U.S. aims to switch millions of benefit recipients to electronic payments

By Michelle Singletary
Thursday, April 22, 2010; A16

The Treasury Department is making a big push to go green -- and save a lot of green -- by switching millions of people who receive Social Security and other federal benefits from paper checks to electronic payments.

The announcement came just days before the 40th anniversary of Earth Day on Thursday. And although the move is expected to save paper, it is also expected to save the government more than $300 million over the first five years and $125 million each following year. It costs about $1 to cut and mail a check but only 10 cents for a direct deposit. Each year, the Treasury issues more than $135 million benefit payments via paper checks.

Beginning next March, new enrollees for Social Security, Supplemental Security Income, veterans, railroad retirement and federal civil servant retirement benefits will get their money through electronic transfers. People already receiving checks will be shifted to all-electronic payments beginning March 1, 2013.

If someone doesn't have a banking relationship or doesn't want to receive payments by direct deposit, there's the option of the Treasury's Direct Express debit card. A million people already get their benefits though the debit card.

"Treasury is beginning work immediately with Social Security and other agencies to get the word out," said Dick Gregg, the department's acting fiscal assistant secretary. "We want to allow plenty of time to educate benefit recipients in order to make the transition as smooth as possible."

This is a good move. Lord knows the government needs to save some cash anywhere it can. By Sept. 30, federal employees will no longer be able to purchase paper savings bonds through payroll deductions. The issuance of paper bonds through payroll sales will stop for the private sector Jan. 1.

Yet about a quarter of all households in the United States are "unbanked" or "underbanked," and those households are disproportionately low-income and/or minority, according to findings of a study completed for the Federal Deposit Insurance Corp. Those with annual incomes of $30,000 or less account for at least 71 percent of unbanked households.

Gregg said Treasury has a plan to reach out to people. "One key mechanism is to send information with the checks they currently receive," he said.

I know a little about unbanked and underbanked folks. Many don't trust financial institutions or have had some issues with a bank account or just don't want to get their money electronically. They are a tough group to access and reach. A notice inside an envelope with their checks won't be enough to effectively communicate this huge change to them. You have to advertise the switch or get in their face or in the faces of people who know them or work in their communities.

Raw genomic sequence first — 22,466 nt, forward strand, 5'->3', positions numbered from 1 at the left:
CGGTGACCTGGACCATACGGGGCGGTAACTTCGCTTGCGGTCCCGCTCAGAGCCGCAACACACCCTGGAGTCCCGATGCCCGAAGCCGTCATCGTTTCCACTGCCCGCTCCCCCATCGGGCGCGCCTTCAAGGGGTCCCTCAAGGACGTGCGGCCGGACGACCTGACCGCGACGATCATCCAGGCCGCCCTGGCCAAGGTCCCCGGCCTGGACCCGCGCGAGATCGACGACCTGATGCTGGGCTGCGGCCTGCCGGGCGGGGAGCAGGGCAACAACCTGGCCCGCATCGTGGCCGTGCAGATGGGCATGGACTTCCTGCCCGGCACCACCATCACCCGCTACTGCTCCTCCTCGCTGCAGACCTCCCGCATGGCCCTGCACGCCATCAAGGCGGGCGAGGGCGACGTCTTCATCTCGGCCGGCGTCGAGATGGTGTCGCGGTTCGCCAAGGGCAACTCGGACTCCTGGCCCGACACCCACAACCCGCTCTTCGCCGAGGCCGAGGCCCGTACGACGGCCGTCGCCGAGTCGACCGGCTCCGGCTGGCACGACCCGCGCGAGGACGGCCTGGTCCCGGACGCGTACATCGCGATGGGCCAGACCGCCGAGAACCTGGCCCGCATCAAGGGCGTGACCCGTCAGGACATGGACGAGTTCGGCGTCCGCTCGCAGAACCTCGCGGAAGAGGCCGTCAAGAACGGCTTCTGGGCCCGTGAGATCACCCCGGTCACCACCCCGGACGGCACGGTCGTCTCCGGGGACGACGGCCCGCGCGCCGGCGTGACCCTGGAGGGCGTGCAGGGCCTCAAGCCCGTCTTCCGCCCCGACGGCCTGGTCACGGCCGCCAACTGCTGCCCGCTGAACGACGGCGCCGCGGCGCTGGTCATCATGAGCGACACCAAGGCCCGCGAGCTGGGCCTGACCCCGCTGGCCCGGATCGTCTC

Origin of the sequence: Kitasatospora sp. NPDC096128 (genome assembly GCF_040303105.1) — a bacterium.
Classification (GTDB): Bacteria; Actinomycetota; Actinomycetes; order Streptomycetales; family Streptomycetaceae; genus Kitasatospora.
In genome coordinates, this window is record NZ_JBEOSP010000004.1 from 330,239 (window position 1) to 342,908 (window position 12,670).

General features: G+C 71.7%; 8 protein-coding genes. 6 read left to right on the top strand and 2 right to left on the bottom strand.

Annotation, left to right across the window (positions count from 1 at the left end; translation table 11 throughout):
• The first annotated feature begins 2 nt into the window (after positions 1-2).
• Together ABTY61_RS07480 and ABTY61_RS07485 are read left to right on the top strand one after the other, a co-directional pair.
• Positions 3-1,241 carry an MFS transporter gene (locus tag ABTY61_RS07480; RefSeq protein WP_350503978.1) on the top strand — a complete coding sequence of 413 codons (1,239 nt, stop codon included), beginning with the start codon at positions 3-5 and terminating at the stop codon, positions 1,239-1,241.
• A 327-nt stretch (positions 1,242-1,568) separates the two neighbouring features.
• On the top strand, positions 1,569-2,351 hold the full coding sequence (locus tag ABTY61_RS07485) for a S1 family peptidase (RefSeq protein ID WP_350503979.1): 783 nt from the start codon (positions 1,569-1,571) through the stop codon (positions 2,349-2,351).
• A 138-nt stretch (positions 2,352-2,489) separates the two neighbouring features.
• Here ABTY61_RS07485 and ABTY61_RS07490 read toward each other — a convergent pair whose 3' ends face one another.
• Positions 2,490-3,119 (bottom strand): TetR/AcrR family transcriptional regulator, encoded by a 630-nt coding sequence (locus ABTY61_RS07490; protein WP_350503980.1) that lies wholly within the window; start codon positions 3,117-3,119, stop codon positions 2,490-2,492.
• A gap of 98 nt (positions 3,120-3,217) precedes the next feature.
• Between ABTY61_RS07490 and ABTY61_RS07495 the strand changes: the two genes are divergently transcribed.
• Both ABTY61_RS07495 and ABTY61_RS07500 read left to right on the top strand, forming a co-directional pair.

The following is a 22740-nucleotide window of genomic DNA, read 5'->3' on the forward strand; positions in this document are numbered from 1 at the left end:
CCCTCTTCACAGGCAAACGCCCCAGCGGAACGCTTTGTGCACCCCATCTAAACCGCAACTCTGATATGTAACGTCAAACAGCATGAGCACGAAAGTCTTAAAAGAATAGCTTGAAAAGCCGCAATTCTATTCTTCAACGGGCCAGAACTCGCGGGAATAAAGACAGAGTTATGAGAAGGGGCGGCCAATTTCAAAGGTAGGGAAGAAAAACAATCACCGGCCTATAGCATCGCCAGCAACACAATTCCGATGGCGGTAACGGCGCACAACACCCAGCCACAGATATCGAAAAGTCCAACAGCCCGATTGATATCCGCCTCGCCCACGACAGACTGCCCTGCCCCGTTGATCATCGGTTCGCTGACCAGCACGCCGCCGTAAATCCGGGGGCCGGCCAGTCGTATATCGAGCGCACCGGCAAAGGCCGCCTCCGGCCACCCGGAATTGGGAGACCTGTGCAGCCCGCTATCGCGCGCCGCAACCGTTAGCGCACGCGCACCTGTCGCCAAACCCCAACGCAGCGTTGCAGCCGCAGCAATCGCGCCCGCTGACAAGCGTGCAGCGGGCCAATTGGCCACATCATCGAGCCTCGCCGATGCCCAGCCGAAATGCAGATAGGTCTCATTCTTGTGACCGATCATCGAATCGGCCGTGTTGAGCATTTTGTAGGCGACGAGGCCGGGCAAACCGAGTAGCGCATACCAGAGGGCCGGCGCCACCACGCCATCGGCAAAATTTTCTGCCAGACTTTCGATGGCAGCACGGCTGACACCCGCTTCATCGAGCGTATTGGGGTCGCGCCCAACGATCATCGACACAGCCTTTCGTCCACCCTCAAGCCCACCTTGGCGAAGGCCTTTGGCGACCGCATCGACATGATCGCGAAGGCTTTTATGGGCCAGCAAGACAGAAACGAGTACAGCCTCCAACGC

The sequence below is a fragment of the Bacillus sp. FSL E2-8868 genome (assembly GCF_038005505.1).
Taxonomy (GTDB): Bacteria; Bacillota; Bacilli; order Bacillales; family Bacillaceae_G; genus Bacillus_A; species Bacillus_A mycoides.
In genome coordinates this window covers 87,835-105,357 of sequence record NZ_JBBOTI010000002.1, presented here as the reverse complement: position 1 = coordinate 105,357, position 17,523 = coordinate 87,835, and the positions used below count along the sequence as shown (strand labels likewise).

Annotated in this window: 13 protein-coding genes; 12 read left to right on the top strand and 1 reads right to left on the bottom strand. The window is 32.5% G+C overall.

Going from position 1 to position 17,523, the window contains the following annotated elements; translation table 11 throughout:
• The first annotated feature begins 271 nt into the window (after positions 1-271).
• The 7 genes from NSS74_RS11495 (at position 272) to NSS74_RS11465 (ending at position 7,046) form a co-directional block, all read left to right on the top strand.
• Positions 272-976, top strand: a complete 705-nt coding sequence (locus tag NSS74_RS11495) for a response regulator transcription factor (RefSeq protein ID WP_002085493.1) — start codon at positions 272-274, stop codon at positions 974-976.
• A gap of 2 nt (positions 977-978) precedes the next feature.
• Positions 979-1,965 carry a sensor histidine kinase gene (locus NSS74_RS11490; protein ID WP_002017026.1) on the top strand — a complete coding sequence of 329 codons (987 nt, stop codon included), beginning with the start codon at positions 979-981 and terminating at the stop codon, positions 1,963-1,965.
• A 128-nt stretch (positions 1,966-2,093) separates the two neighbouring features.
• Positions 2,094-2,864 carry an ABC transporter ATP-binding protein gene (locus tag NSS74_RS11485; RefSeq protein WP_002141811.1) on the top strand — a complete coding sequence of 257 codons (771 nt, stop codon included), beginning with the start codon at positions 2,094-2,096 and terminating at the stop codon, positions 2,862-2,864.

"This is going to be very different for a lot of people," said Nancy LeaMond, executive vice president for social impact for AARP, a senior citizen advocacy group. "For over half of all people on Social Security, this is their primary source of income. We have to make sure people have maximum comfort and security."

One thing Treasury needs to do is renegotiate the fee aspect of the debit card. Currently, people get one free ATM withdrawal per deposit of federal funds when using the card. Subsequent withdrawals cost 90 cents and don't include a surcharge that may be levied by the ATM owner. I can see millions of people using their one free withdrawal to pull out all their cash just to avoid other fees. At the very least, people ought to get up to three free ATM withdrawals. There is no fee for using a bank teller. Merchant purchases and cash back received during those transactions are also without a fee.

Finally, I have one major concern about this green-to-green move for recipients of federal benefits. Many financial institutions are violating a federal rule by garnisheeing the accounts of people who receive electronic deposits of Social Security payments. These funds are supposed to be protected from creditors except under certain very limited conditions.

To address this issue, Treasury has proposed toughening anti-garnisheeing regulations. The new rules would require financial institutions that have received an order to garnishee funds to conduct a review of the person's account going back 60 days before the judgment to determine whether any federal benefits were directly deposited into the account. If this is the case, the bank or financial institution would have to establish a protected amount equal to the sum of two months' worth of benefits or an amount equal to the balance in the account if it is less than the previously deposited federal benefits.

This new rule definitely needs to be put in place before millions of benefit recipients, many of whom are lower-income, can be weaned off of checks.

Readers can write to Michelle Singletary at The Washington Post, 1150 15th St. NW, Washington, D.C. 20071.

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